Black bean soup + Utah’s red dirt by Anjuli

Posted on 02-09-10 · Tags: , , , , , , , ,

"Black" bean soup

Lately I have been reading about the Japanese cooking philosophy, washoku, in a wonderful book of the same name by Elizabeth Andoh. Included in the principles of the washoku philosophy are considerations of: the five colors (go shiki), five tastes (go mi), five senses (go kan), and five ways… of preparing food (go hō). These principles are used to prepare meals daily, from elaborate multi-course kaiseki to the simplest of breakfasts. While they can easily be identified in Japanese cooking, and the Japanese certainly do a beautiful job of interpreting their philosophy, guidelines like these are an excellent way of exploring any meal or cuisine. While the list may seem daunting, it’s quite simple, and quiet effective in guiding us to create healthful, satisfying meals.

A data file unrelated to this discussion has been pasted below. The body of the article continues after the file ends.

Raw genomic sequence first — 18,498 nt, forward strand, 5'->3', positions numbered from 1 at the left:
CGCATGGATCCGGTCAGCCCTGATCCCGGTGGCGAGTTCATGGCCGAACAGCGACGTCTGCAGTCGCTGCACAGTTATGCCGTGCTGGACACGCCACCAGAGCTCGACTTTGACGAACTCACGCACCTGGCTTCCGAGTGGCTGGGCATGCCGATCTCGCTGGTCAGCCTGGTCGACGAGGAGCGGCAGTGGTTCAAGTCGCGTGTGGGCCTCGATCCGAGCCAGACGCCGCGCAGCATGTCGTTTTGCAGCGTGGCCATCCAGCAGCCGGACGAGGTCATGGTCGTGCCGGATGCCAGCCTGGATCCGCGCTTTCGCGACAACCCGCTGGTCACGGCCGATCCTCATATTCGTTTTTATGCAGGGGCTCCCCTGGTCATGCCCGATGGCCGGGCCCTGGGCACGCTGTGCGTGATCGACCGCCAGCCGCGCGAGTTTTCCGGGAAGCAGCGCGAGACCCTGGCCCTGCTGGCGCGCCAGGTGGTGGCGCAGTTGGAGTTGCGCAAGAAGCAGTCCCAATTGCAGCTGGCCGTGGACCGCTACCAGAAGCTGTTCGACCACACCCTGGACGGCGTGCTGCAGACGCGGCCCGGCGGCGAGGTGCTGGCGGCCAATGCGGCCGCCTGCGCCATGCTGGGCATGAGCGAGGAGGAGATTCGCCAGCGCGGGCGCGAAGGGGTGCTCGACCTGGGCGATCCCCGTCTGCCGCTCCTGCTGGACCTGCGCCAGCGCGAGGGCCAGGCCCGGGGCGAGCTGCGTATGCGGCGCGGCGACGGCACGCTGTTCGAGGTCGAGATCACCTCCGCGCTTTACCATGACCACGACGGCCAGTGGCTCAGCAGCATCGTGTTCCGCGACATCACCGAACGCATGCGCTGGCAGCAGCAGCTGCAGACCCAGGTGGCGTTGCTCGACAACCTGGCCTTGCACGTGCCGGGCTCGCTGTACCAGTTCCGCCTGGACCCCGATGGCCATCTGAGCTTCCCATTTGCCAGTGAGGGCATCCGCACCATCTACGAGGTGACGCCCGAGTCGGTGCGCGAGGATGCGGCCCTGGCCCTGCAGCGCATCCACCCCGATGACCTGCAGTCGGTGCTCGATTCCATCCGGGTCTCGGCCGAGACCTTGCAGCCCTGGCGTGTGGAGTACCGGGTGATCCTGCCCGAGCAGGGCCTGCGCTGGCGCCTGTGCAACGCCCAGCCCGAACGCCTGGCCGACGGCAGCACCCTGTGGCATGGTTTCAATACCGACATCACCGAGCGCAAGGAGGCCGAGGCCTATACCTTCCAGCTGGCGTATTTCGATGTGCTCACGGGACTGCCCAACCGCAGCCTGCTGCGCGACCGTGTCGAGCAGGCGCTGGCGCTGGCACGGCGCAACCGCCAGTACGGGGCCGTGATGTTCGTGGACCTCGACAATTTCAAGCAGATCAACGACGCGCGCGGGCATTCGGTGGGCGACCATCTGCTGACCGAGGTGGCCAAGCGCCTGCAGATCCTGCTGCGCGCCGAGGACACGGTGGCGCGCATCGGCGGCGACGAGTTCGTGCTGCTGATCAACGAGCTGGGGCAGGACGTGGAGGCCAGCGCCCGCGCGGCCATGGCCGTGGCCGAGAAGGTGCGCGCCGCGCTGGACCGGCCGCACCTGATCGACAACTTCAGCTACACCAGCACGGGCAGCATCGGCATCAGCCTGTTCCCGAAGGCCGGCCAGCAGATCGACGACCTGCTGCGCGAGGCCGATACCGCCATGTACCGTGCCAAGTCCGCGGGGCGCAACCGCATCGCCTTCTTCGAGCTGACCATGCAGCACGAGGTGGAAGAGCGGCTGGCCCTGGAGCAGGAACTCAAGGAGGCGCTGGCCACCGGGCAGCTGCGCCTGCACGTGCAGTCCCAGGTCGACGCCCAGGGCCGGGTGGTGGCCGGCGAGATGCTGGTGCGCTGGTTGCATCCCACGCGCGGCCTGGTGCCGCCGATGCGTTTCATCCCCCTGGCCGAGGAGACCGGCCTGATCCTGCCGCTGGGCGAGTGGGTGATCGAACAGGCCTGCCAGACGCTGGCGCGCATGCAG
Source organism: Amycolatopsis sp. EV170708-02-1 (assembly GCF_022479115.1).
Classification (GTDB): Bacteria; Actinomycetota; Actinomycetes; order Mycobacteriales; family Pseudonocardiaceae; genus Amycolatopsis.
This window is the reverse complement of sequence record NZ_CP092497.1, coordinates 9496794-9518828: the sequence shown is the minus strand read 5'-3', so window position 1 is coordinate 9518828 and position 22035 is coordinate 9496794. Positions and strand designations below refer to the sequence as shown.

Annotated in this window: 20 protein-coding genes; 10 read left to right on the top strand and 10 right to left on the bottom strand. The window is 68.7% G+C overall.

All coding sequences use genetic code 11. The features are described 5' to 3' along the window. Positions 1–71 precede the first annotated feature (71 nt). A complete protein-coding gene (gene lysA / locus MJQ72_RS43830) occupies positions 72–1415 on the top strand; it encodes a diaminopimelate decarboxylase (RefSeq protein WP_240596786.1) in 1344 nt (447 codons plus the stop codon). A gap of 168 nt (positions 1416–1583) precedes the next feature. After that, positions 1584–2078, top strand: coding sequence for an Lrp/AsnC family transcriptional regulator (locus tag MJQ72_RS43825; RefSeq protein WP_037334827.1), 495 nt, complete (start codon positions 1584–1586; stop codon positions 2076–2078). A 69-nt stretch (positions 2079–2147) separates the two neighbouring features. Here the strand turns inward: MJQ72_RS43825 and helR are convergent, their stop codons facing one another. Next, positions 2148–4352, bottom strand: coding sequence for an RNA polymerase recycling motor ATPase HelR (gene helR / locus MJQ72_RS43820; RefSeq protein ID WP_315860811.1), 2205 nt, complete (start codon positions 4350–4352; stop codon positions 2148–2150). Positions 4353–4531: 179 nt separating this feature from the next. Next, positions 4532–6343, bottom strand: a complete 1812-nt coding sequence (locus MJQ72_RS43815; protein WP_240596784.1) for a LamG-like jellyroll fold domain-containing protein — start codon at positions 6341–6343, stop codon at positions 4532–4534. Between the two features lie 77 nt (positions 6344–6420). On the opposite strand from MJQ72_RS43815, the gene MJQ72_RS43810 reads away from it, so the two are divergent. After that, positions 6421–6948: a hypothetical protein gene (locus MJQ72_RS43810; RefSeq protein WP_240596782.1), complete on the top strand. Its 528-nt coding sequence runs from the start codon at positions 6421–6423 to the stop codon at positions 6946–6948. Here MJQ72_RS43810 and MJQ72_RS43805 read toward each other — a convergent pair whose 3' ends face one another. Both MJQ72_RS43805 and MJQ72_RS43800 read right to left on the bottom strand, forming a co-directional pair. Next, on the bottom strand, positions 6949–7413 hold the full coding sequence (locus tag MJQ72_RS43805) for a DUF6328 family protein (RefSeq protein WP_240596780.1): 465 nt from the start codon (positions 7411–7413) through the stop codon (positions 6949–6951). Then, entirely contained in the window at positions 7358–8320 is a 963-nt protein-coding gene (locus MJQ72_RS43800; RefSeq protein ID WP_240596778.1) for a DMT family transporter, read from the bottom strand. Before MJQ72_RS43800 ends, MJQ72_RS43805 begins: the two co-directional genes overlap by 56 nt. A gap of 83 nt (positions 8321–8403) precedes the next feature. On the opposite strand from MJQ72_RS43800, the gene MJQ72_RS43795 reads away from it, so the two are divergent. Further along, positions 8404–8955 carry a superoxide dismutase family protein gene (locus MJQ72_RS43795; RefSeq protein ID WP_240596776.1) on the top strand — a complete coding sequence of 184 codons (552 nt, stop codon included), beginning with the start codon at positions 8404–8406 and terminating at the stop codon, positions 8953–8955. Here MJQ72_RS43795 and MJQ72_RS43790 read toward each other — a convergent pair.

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Ingredients for a good winter soup by Anjuli

Posted on 11-11-09 · Tags: , , , , , , , , ,

Turnip Chicken soup

…November 11, 2009 in Connecticut, around 3:30pm to be exact…
Girl wants to make soup for boy on a chilly afternoon. A lazy, delicious conversation ensues.

Boy: What do we have on hand?
Girl: Turnips, carrots, onions, potatoes, and homemade soup stock, some tomatoes, cannellini beans, and all the spices and herbs (at least dried) we could want. Let’s stick to the things that are in season together, and nix the tomatoes. I’ve never made a turnip soup, but let’s try one. They’re a little starchy, sweet, and a little tangy, I think. That’s a good place to start.

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